It’s supposed to be impossible to reverse Type 1 diabetes, which is a form of diabetes where the Beta cells in the pancreas, which produce insulin, are basically stressed to death or at least, into paralysis. All this means a Type 1 diabetic loses the ability to produce life-giving insulin. A Type 1 diabetic must survive by injecting insulin for the rest of his/her life. At least, that’s the conventional view. And while it MIGHT be true, what about exceptions?
Michelle is a college student who was first diagnosed as a Type 1 Diabetic in May 2008. She tracked changes in her Type 1 Diabetes symptoms after switching to a diet that’s much different from how most Americans eat, and also a huge change from how the American Diabetes Association tells diabetics to eat. For roughly 2 years, Michelle said it was still touch-and-go, how she’s doing, but overall, she’s much, much better than when she was first diagnosed. Naysayers would say that Michelle is in a honeymoon period, where things get better for a Type 1 diabetic before they get worse. But that “honeymoon” period usually lasts less than a year, and it’s nearly 2 years since Michelle was first diagnosed.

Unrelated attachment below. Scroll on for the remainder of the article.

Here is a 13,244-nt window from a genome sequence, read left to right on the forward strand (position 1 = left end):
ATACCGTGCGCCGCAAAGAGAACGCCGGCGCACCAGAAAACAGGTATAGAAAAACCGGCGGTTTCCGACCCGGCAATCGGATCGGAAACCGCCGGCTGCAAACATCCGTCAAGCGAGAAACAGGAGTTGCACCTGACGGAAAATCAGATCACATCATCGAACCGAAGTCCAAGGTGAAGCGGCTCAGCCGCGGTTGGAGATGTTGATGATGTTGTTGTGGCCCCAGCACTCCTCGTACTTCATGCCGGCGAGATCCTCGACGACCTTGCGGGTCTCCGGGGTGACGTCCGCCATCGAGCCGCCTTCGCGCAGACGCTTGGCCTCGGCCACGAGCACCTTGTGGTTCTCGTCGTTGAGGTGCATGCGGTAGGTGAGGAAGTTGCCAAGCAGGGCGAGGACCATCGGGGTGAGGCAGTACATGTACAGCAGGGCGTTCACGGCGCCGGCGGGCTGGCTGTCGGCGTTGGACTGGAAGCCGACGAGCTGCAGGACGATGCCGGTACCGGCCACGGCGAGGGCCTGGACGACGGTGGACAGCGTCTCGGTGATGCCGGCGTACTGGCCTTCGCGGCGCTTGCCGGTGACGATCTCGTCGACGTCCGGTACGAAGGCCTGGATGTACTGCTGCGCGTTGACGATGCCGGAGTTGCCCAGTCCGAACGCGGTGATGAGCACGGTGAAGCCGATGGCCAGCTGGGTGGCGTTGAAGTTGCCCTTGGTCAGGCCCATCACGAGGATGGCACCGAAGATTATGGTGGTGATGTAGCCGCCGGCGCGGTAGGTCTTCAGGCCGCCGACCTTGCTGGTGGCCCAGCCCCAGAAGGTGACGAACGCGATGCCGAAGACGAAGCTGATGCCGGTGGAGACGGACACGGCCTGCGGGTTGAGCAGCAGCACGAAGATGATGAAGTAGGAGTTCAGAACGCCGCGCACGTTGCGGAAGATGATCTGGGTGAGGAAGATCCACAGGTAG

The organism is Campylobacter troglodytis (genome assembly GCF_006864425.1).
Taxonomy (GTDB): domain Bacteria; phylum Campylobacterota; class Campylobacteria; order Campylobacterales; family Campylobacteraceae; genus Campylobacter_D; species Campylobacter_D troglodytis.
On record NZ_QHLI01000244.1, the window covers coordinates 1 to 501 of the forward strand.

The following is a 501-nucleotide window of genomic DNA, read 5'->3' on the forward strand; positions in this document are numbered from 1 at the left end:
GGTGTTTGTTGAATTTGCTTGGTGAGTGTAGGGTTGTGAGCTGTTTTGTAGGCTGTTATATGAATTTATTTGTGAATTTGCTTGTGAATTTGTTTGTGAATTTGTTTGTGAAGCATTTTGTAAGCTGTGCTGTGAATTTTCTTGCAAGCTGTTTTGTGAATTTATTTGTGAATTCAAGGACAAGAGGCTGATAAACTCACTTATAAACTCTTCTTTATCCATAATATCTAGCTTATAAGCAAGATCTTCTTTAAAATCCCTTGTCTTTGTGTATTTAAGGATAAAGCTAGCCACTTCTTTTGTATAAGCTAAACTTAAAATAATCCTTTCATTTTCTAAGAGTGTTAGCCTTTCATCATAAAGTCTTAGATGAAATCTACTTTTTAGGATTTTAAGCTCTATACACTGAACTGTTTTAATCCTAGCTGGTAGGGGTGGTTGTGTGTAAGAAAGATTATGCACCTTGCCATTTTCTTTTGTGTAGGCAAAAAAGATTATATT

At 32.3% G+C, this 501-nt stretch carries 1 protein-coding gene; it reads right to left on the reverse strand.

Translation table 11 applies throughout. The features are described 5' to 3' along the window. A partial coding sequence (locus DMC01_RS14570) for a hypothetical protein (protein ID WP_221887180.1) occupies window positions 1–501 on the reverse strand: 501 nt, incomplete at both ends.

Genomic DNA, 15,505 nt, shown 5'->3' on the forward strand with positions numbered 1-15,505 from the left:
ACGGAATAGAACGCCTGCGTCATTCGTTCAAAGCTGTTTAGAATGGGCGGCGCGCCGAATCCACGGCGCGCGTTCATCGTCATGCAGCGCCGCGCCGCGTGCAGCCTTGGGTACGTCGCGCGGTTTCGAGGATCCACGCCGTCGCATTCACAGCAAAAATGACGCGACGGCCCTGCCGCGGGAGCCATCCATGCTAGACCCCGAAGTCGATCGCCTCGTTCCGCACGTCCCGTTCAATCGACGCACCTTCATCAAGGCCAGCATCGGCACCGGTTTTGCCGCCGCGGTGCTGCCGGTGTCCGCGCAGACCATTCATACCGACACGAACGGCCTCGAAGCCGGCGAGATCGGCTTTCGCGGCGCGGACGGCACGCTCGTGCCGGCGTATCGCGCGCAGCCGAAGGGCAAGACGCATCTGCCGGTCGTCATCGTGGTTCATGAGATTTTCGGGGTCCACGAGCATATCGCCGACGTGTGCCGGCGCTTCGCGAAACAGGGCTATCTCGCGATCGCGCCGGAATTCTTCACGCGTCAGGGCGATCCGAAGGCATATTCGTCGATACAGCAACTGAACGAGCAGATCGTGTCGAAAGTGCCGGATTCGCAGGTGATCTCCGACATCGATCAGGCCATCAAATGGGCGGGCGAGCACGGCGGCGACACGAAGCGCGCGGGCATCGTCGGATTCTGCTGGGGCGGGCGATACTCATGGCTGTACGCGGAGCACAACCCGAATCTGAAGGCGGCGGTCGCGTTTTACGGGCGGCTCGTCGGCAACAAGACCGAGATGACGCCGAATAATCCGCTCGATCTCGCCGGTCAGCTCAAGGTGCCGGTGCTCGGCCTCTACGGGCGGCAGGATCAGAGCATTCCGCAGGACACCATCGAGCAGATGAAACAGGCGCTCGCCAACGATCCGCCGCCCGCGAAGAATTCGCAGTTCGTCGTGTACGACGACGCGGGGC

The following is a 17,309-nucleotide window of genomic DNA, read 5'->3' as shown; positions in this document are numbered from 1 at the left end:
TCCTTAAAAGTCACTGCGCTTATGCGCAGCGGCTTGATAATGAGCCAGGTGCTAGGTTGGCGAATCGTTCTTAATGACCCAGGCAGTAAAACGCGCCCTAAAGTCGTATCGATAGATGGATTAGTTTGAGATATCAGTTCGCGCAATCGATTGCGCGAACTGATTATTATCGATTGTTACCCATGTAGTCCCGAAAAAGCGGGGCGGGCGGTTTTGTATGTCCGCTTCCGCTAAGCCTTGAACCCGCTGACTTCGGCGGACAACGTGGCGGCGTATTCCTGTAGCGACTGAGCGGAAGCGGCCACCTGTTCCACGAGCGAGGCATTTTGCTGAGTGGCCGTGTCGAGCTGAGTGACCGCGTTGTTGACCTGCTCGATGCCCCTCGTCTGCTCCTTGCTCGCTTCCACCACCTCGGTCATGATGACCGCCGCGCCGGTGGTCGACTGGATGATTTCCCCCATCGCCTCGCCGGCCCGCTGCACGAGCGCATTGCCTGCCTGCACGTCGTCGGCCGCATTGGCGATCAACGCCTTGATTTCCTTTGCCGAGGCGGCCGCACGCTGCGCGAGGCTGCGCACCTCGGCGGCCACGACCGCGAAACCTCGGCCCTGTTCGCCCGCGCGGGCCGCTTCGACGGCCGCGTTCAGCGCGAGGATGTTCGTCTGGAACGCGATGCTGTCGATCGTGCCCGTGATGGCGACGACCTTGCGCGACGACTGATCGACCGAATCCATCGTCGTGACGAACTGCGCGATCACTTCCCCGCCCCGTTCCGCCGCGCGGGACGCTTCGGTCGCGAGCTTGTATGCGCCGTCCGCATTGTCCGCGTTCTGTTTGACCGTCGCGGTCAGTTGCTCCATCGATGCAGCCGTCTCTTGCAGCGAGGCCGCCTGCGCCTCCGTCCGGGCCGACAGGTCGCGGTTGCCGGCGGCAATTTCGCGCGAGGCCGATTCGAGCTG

However, in March 2010, she posted a blog report that she was back on insulin, with this report:
Sorry everyone for the lack of blogging, but this is probably my last one.
I’m back on insulin and I quit the paleo diet.
In that blog post, she explains that for her, compliance was too challenging, and while it may have helped extend her honeymoon period away from insulin, she didn’t think that in the long run, paleo worked successfully for her . . . although she does still try to keep her diet lower in carbs than the average American, it seems . . .
In Michelle’s case, she cut back enormously on foods that turn into sugar in her body, and she worked to avoid inflammatory triggers such as grains and dairy. She was basically following Loren Cordain’s Paleo diet. Thanks to Loren for passing this on. To learn more, visit Michelle’s website.